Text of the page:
Artificial intelligence (AI) applications have become an integral part of our society. However, studying AI as one entity or studying idiosyncratic applications separately both have limitations. Thus, this study used computational methods to categorize ten different AI roles prevalent in our everyday life and compared laypeople’s perceptions of them using online survey data (N = 727). Based on theoretical factors related to the fundamental nature of AI, the principal component analysis revealed two dimensions that categorize AI: human involvement and AI autonomy. K-means clustering identified four AI role clusters: tools (low in both dimensions), servants (high human involvement and low AI autonomy), assistants (low human involvement and high AI autonomy), and mediators (high in both dimensions). Multivariate analyses of covariances revealed that people assessed AI mediators the most and AI tools the least favorably. Demographics also influenced laypeople’s assessments of AI. The implications of these results are discussed.
Social media platforms use short, highly engaging videos to catch users' attention. While the short-form video feeds popularized by TikTok are rapidly spreading to other platforms, we do not yet understand their impact on cognitive functions. We conducted a between-subjects experiment (N=60) investigating the impact of engaging with TikTok, Twitter, and YouTube while performing a Prospective Memory task (i.e., executing a previously planned action). The study required participants to remember intentions over interruptions. We found that the TikTok condition significantly degraded the users’ performance in this task. As none of the other conditions (Twitter, YouTube, no activity) had a similar effect, our results indicate that the combination of short videos and rapid context-switching impairs intention recall and execution.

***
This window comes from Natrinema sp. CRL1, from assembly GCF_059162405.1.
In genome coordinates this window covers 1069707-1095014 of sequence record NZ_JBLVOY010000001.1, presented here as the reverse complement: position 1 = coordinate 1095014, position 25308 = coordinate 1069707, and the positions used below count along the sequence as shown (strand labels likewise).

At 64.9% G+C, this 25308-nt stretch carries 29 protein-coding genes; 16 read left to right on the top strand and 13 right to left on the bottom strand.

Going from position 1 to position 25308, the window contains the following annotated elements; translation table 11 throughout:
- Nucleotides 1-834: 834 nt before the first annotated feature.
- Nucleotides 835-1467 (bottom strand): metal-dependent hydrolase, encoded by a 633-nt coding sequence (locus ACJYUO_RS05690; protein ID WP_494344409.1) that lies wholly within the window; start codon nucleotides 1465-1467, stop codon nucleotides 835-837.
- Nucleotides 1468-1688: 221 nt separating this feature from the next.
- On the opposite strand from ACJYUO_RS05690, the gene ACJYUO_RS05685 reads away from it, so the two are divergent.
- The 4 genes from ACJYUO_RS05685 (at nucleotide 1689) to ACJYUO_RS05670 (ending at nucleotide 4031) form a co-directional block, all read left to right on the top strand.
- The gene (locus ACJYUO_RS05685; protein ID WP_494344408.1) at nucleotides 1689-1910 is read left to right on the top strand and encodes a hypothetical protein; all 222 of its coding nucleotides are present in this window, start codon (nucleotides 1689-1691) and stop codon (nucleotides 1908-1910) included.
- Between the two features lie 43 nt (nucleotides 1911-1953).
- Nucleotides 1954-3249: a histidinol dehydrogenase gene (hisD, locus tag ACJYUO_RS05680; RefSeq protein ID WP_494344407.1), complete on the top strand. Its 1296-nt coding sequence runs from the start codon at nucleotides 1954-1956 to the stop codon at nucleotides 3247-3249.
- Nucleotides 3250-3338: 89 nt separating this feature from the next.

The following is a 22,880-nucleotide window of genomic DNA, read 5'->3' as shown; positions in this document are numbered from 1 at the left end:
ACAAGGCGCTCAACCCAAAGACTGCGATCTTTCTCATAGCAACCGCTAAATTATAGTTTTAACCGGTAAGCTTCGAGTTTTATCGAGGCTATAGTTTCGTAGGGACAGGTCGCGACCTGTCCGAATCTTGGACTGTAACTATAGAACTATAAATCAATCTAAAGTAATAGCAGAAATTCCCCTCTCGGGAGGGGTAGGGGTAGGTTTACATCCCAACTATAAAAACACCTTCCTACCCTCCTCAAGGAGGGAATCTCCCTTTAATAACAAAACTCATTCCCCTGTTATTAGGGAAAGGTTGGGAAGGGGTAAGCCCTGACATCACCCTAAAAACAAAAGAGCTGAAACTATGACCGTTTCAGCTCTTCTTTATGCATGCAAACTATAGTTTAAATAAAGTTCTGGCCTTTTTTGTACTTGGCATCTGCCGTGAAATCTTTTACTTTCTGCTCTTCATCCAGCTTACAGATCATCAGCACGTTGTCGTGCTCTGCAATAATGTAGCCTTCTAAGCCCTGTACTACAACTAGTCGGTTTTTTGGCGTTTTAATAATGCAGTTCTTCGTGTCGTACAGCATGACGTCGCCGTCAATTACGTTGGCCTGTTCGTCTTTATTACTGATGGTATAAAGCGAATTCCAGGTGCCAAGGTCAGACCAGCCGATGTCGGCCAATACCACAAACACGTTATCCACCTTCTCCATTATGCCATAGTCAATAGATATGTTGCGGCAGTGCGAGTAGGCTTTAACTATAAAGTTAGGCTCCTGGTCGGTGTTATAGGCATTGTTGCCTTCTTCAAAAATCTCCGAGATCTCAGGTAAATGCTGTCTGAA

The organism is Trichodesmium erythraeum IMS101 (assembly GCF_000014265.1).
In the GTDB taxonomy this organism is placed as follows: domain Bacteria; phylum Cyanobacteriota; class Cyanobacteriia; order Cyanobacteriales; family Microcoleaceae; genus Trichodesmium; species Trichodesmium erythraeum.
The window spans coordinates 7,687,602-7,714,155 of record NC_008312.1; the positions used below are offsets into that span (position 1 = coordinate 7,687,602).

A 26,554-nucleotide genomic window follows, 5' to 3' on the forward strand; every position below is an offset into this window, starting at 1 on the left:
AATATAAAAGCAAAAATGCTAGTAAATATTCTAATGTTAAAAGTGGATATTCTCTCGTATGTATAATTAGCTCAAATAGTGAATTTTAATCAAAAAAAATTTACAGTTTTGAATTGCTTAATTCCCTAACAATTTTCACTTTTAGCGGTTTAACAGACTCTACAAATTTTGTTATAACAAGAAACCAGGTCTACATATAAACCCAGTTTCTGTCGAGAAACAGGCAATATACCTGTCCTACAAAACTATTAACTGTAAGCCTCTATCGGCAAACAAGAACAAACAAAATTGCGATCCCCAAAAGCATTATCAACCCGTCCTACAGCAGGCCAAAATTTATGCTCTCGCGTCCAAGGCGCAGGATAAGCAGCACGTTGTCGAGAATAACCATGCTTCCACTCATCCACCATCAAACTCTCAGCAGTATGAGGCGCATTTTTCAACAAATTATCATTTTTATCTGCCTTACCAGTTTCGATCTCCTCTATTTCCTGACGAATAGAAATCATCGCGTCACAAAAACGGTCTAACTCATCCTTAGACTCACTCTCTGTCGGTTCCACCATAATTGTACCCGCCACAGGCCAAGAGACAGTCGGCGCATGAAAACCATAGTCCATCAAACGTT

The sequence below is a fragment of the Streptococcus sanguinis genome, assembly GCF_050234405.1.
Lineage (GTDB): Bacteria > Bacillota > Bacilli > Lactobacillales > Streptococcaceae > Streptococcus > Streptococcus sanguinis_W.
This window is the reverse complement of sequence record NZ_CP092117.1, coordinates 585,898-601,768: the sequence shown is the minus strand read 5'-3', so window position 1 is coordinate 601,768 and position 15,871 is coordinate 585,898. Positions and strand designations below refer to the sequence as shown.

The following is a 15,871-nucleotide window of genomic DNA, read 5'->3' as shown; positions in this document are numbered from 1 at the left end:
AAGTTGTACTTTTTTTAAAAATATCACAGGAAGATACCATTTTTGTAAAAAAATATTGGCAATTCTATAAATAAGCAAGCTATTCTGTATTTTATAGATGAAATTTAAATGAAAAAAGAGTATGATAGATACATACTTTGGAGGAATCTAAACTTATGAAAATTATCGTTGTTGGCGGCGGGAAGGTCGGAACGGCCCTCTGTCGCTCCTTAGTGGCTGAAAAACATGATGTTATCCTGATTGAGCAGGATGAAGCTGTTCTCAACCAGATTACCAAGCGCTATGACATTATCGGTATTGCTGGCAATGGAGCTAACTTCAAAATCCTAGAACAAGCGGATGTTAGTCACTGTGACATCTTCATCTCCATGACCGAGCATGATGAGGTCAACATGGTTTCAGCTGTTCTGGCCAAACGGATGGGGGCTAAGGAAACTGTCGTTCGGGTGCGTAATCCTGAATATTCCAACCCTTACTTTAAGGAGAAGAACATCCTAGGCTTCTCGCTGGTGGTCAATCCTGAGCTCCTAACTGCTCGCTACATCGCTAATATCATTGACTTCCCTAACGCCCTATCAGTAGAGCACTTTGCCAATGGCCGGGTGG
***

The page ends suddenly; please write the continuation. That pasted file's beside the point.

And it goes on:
We contribute a quantified understanding of the effect of social media feed format on Prospective Memory and outline consequences for media technology designers to not harm the users’ memory and wellbeing.
In this paper, we introduce an AI-mediated framework that can provide intelligent feedback to augment human cognition. Specifically, we leverage deep reinforcement learning (DRL) to provide adaptive time pressure feedback to improve user performance in a math arithmetic task. Time pressure feedback could either improve or deteriorate user performance by regulating user attention and anxiety. Adaptive time pressure feedback controlled by a DRL policy according to users' real-time performance could potentially solve this trade-off problem. However, the DRL training and hyperparameter tuning may require large amounts of data and iterative user studies. Therefore, we propose a dual-DRL framework that trains a regulation DRL agent to regulate user performance by interacting with another simulation DRL agent that mimics user cognition behaviors from an existing dataset. Our user study demonstrates the feasibility and effectiveness of the dual-DRL framework in augmenting user performance, in comparison to the baseline group.